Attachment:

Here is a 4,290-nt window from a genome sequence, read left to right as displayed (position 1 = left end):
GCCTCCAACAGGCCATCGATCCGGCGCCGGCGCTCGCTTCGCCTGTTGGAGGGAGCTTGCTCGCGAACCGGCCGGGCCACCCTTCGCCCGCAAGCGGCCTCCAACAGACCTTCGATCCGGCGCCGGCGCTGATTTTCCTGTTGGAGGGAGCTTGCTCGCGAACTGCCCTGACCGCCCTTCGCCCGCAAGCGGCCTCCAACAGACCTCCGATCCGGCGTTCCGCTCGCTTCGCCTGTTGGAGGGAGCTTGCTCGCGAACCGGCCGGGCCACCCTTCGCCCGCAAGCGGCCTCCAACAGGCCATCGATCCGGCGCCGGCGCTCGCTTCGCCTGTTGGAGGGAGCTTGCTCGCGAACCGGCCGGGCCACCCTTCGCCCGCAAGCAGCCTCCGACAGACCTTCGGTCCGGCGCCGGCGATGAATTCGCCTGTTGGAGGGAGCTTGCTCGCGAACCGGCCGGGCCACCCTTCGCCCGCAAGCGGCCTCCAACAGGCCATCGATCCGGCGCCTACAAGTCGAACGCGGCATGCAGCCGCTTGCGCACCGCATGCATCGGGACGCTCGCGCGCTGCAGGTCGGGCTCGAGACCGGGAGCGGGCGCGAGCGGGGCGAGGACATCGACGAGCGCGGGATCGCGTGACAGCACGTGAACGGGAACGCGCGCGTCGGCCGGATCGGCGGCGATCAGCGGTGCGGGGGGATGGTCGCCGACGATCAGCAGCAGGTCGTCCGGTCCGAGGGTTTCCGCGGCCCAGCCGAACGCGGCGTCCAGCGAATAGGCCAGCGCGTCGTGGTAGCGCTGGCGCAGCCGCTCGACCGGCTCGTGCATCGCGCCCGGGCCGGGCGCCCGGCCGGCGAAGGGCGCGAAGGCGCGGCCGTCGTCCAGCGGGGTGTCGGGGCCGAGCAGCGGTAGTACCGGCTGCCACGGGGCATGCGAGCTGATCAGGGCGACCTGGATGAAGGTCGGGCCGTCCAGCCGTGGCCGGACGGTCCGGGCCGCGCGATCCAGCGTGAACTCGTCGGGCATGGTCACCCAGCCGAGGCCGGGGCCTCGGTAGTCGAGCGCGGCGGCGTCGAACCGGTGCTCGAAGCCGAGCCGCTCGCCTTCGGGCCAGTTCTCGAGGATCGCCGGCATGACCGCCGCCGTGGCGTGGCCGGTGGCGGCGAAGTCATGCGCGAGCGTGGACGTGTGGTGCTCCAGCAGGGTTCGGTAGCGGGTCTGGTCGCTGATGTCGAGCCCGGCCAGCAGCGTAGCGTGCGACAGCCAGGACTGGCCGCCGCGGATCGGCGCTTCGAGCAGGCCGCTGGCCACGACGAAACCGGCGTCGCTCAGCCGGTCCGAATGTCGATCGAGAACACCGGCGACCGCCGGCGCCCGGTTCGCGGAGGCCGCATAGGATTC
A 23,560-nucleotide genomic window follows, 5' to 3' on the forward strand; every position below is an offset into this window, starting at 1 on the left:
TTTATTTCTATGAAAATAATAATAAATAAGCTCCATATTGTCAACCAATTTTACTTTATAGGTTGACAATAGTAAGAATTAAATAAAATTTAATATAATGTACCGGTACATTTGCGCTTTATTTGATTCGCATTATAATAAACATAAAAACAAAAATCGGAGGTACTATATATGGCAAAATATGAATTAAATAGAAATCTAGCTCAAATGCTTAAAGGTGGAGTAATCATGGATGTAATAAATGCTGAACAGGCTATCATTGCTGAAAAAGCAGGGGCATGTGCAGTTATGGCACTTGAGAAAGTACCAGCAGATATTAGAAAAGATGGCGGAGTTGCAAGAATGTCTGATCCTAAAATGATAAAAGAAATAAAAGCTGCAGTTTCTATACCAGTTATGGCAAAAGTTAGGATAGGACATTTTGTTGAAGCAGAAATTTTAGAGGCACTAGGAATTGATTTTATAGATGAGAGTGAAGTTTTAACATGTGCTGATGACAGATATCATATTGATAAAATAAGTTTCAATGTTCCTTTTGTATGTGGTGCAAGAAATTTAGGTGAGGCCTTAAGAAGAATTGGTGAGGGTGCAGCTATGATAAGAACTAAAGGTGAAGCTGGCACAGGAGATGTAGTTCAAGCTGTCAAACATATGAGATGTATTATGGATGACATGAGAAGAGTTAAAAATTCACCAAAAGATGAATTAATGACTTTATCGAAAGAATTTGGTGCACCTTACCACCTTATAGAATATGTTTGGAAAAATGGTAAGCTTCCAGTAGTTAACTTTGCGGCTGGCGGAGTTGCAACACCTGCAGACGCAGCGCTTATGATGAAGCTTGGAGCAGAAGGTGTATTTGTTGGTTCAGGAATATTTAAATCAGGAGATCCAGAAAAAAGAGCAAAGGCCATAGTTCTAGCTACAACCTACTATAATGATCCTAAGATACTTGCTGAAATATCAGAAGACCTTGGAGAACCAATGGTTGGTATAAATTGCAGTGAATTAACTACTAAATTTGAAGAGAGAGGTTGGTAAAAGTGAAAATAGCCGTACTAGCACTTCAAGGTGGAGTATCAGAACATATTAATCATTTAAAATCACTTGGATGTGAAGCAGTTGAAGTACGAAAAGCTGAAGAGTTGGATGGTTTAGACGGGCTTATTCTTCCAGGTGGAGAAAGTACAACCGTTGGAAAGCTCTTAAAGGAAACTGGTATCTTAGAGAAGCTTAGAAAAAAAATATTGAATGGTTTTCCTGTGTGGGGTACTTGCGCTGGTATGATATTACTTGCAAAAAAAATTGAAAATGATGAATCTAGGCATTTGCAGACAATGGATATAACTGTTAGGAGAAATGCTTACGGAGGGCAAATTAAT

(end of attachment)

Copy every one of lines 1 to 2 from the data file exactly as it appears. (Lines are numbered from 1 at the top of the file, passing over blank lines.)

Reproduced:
Here is a 4,290-nt window from a genome sequence, read left to right as displayed (position 1 = left end):
GCCTCCAACAGGCCATCGATCCGGCGCCGGCGCTCGCTTCGCCTGTTGGAGGGAGCTTGCTCGCGAACCGGCCGGGCCACCCTTCGCCCGCAAGCGGCCTCCAACAGACCTTCGATCCGGCGCCGGCGCTGATTTTCCTGTTGGAGGGAGCTTGCTCGCGAACTGCCCTGACCGCCCTTCGCCCGCAAGCGGCCTCCAACAGACCTCCGATCCGGCGTTCCGCTCGCTTCGCCTGTTGGAGGGAGCTTGCTCGCGAACCGGCCGGGCCACCCTTCGCCCGCAAGCGGCCTCCAACAGGCCATCGATCCGGCGCCGGCGCTCGCTTCGCCTGTTGGAGGGAGCTTGCTCGCGAACCGGCCGGGCCACCCTTCGCCCGCAAGCAGCCTCCGACAGACCTTCGGTCCGGCGCCGGCGATGAATTCGCCTGTTGGAGGGAGCTTGCTCGCGAACCGGCCGGGCCACCCTTCGCCCGCAAGCGGCCTCCAACAGGCCATCGATCCGGCGCCTACAAGTCGAACGCGGCATGCAGCCGCTTGCGCACCGCATGCATCGGGACGCTCGCGCGCTGCAGGTCGGGCTCGAGACCGGGAGCGGGCGCGAGCGGGGCGAGGACATCGACGAGCGCGGGATCGCGTGACAGCACGTGAACGGGAACGCGCGCGTCGGCCGGATCGGCGGCGATCAGCGGTGCGGGGGGATGGTCGCCGACGATCAGCAGCAGGTCGTCCGGTCCGAGGGTTTCCGCGGCCCAGCCGAACGCGGCGTCCAGCGAATAGGCCAGCGCGTCGTGGTAGCGCTGGCGCAGCCGCTCGACCGGCTCGTGCATCGCGCCCGGGCCGGGCGCCCGGCCGGCGAAGGGCGCGAAGGCGCGGCCGTCGTCCAGCGGGGTGTCGGGGCCGAGCAGCGGTAGTACCGGCTGCCACGGGGCATGCGAGCTGATCAGGGCGACCTGGATGAAGGTCGGGCCGTCCAGCCGTGGCCGGACGGTCCGGGCCGCGCGATCCAGCGTGAACTCGTCGGGCATGGTCACCCAGCCGAGGCCGGGGCCTCGGTAGTCGAGCGCGGCGGCGTCGAACCGGTGCTCGAAGCCGAGCCGCTCGCCTTCGGGCCAGTTCTCGAGGATCGCCGGCATGACCGCCGCCGTGGCGTGGCCGGTGGCGGCGAAGTCATGCGCGAGCGTGGACGTGTGGTGCTCCAGCAGGGTTCGGTAGCGGGTCTGGTCGCTGATGTCGAGCCCGGCCAGCAGCGTAGCGTGCGACAGCCAGGACTGGCCGCCGCGGATCGGCGCTTCGAGCAGGCCGCTGGCCACGACGAAACCGGCGTCGCTCAGCCGGTCCGAATGTCGATCGAGAACACCGGCGACCGCCGGCGCCCGGTTCGCGGAGGCCGCATAGGATTC